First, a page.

Sonically, the band was solid, the vocals were good, the selections were mostly predictable - not that I'm complaining. They only had four albums and no new material in a decade, so their selection were somewhat limited. They had a few covers and a few deeper cuts, but for the most part they stuck with the hits - of which there were many.
The crowd in the pavilion reacted as expected for most of the songs. You could tell when it was a deeper cut or a cover song they didn't know, as the crowd would mostly sit down.
And there was an acoustic portion as well - and that went over well......for me. Sure they did a few hits there too, but they took on a Beyonce (I know, right?) song from her new album. I had nothing to compare it to, having never heard the original. Had they not said beforehand who they were covering, I might have liked it more. It's awful, but I prejudge on anything Beyonce.
I was much more into their cover of Patty Griffin's "Don't Let Me Die in Florida". DCX have done a number of Griffin songs on their albums over the years - and Maines did one on her solo disk. Her music fits their style perfectly.
There was one instrumental where it was just the women - no band - and they incorporated "Single Ladies" and the White Stripes' "Seven Nation Army" into the mix. It's doubtful most picked up on the latter.
And since I like twangy - I thought they did an excellent job on "Truth No. 2", "White Trash Wedding" and "Sin Wagon" (possibly the best song of the night). Though "Top of the World" came in a close second....for me.
For the crowd - no song got more reaction than "Goodbye Earl". And the video montage behind that song was interesting - it included a lot of people who committed violence against women - including OJ...and our local (now dead) weirdo, Ariel Castro. But it's the image of Trump that is getting all the media attention (srsly - Gooooogle 'Trump Dixie Chicks", you'll see it). What you don't hear about it is that it shows up on the screen for all of 4.6 seconds. 710 never even saw it.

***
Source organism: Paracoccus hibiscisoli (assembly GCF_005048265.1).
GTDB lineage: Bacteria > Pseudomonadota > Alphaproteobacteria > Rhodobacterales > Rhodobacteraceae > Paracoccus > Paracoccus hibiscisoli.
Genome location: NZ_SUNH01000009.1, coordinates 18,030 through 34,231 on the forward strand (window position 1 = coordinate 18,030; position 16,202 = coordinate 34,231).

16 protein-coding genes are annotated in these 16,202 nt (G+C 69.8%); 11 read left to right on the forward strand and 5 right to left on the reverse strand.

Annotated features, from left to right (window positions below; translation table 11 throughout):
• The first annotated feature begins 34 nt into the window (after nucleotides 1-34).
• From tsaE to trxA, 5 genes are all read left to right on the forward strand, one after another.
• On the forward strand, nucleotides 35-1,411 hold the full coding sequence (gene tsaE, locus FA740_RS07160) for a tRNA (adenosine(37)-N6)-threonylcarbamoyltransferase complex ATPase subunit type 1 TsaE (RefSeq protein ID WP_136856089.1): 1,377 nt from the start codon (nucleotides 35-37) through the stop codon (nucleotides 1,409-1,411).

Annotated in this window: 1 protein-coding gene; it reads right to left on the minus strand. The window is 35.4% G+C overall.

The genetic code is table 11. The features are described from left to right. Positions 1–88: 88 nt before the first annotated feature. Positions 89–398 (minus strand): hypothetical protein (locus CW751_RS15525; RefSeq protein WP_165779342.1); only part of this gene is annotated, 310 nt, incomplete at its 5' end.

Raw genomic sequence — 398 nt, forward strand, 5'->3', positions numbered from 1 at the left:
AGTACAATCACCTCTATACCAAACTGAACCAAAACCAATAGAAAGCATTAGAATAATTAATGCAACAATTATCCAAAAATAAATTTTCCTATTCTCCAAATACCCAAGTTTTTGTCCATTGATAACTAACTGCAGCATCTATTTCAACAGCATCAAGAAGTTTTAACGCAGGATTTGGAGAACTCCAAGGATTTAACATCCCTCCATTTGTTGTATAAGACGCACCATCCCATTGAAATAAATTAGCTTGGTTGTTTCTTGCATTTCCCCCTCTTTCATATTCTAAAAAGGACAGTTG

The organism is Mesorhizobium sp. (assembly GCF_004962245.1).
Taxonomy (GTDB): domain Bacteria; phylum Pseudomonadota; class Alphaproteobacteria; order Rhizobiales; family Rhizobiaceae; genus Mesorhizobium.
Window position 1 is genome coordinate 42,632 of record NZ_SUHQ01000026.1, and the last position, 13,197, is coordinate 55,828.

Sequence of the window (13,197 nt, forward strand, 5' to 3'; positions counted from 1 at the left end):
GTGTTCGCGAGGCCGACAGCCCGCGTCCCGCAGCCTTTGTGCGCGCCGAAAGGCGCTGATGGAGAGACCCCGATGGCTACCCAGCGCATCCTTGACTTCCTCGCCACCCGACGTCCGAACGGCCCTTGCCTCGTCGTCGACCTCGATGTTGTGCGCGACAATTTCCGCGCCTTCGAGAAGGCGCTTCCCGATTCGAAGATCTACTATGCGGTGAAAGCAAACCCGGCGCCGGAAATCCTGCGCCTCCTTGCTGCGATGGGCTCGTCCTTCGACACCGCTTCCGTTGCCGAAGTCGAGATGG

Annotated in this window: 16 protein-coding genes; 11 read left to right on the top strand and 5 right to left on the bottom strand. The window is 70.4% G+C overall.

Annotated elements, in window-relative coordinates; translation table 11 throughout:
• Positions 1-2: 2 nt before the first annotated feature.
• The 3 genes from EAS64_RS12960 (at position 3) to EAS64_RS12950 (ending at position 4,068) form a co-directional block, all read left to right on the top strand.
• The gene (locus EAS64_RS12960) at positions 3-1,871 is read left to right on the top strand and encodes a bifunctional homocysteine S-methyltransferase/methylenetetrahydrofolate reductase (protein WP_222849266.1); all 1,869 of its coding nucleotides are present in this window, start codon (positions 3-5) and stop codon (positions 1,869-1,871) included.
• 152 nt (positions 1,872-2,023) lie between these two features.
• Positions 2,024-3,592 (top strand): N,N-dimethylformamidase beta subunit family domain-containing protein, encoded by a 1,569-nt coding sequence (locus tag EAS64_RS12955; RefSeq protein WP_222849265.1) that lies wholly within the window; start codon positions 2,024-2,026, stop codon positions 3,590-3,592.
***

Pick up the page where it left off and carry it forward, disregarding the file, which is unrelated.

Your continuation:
They did "Landslide" too. I'm no longer a fan of that song, but I did turn to 710 and go, "well, Stevie Nicks just pocked another $1.17."
They closed the show (or the encore) with "Not Ready to Make Nice". A mixing error muddle the first line or two, but it got cleaned up quickly - and it was done well. I still love that song.
Visually, the entire show was well done. Elaborate but understated....at times. The over all theme was black and white. Outfits and even all instruments were either black or white. The stage was sparse, which for some reason I loved. The other band members pushed off to the side, facing inward, so the three women were at times seemingly alone on stage.
And clearly for months they must have filmed snippets of themselves to be incorporated in weird ways in the background video.
Cars seemed to be a big theme for the video - I'm sure artistically there is a reason, but it was lost on me. So was the accompanying music of Motorhead during one of them, while the Chicks took a few minutes to change.
Some videos were so well timed, that I thought - "oh, there's no spontaneity" because there really couldn't be. Everything was worked to the minute, it seemed. Still the girls seemed to be having fun - though it wasn't lost on me that besides two not speaking - there was zero on stage interaction, save for the instrumental when it was just the three.